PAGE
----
1-2 Tbsp. of freshly ground flax seed taken daily can have tremendous benefits for your weight because it helps you to feel full, improves your bowel health and regularity because it feeds good gut flora and acts as a gentle bulk laxative, and helps to balance your hormones because in supporting good gut flora, flax helps your body to eliminate excess harmful estrogens you may have produced or picked up from the environment, which not only keeps you in better hormonal health, but may prevent breast cancer. Taken regularly, they also improve blood sugar – even in diabetics, reduce inflammation, and bring down cholesterol. Supplementation with flaxseed significantly increases omega-3 polyunsaturated fatty acids. They are inexpensive, readily available, and have a pleasant taste. I recommend simply adding them to a smoothie/shake, or tossing them into your salad or onto grains (just don’t heat the flax seeds).

Dose: 1-2 Tbsp. fresh grounds seeds daily.

Chaste berryvitex

Chaste berry, or vitex, is nature’s hormonal balancer. While not containing any active hormones itself, this herb improves progesterone balance, effectively treats PMS symptoms, including depression and irritability, bloating, breast tenderness, cravings and acne, and helps to regulate menstrual cycles. Vitex promotes fertility; in fact, one of the “side effects” of some of the clinical trials that have been done is that women have become pregnant! It has also been used to prevent miscarriage in women who have a history of miscarriage, possibly due to effects on progesterone. Vitex also treats menopausal symptoms including some benefit with vaginal dryness, sleep problems, and hot flashes. It has very few side effects other than unpleasant taste and possible nausea. In a very small subset of women with depression, vitex may aggravate symptoms. If this happens simply discontinue use; however, it is quite rare.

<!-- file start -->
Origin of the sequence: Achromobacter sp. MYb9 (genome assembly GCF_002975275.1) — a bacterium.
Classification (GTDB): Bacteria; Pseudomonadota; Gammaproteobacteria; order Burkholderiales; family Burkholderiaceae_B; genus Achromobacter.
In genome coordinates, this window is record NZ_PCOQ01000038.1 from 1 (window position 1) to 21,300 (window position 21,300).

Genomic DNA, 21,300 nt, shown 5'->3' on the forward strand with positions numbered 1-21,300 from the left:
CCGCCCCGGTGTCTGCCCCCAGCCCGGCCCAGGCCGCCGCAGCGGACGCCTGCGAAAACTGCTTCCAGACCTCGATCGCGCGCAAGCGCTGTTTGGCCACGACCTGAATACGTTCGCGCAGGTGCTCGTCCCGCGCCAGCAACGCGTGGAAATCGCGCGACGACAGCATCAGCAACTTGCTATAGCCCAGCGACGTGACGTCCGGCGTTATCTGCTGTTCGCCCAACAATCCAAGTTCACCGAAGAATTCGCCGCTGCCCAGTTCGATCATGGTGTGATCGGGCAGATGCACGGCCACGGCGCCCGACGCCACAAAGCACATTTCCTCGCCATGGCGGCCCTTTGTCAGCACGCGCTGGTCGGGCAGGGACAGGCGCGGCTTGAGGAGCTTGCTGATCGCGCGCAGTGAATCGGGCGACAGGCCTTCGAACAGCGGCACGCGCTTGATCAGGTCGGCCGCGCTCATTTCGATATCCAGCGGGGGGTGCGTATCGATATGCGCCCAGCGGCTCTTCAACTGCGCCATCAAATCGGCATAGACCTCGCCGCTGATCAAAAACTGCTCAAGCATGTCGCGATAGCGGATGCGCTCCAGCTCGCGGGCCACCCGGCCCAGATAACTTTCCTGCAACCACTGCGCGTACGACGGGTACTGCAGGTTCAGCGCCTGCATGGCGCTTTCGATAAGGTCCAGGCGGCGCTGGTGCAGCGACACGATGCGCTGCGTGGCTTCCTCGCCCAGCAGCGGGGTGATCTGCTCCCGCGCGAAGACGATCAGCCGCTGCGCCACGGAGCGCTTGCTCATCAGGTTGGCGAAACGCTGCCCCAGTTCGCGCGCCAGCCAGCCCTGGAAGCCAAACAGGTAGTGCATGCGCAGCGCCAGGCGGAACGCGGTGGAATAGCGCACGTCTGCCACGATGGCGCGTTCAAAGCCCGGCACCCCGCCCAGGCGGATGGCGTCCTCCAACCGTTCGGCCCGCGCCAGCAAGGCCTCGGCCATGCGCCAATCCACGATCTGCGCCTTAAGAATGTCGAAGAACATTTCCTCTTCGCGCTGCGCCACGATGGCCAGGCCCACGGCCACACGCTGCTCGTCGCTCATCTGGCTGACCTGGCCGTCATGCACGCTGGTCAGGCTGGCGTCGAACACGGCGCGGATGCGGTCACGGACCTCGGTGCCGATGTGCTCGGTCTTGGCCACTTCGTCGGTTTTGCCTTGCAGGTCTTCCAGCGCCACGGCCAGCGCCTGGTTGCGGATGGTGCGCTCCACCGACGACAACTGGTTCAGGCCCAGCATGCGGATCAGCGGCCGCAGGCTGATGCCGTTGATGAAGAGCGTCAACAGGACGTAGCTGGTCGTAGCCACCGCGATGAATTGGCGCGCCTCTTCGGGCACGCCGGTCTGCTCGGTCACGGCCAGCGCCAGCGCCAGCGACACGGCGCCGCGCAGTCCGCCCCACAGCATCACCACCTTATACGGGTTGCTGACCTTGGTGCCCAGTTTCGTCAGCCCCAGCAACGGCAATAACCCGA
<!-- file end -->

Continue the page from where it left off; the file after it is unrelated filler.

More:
Typical dosing is 20-40 mg/day, though up to 240 mg of products containing the herb have been shown to be safe and effective. Tincture or liquid extract is taken in doses of 20-40 drops up to 3 times/day, though some herbalists recommend as much as 1 measured teaspoon (= 5 mL) per day, either in one dose in the morning, or divided into 2 or 3 doses throughout the day.

Do you have experience with botanical medicines you’d like to share? Favorite herbs for women’s health? What do you wish you knew more about herbs?

I’d love to hear about your experiences in the comments below!

Love always!



  1. Thanks for the reminders, Aviva! I stopped taking Vitex and I’m realizing that was a big mistake given recent symptoms. Time for a re-balancing.

  2. Thank you for this wonderful post. I’ve personally been using maca to life-changing results. I would love if you wrote a bit about it. I know you mentioned other great adaptogens, but I feel maca also deserves to be featured! Thanks again!

    • I’ve been using Maca as well, it has changed my life!! It has helped with my hot flashes, and gives me that extra boost I need. Where can you obtain these herbal remedies?

  3. I’ve recently started taking Burdock Root extract to help me with problems I’ve been experiencing with cystic acne. I’m on my second bottle (with a two week break in between) and I’ve found that when I take 1 dose 2x a day, my skin really does look and feel smoother and any redness associated with acne isn’t nearly as prominent.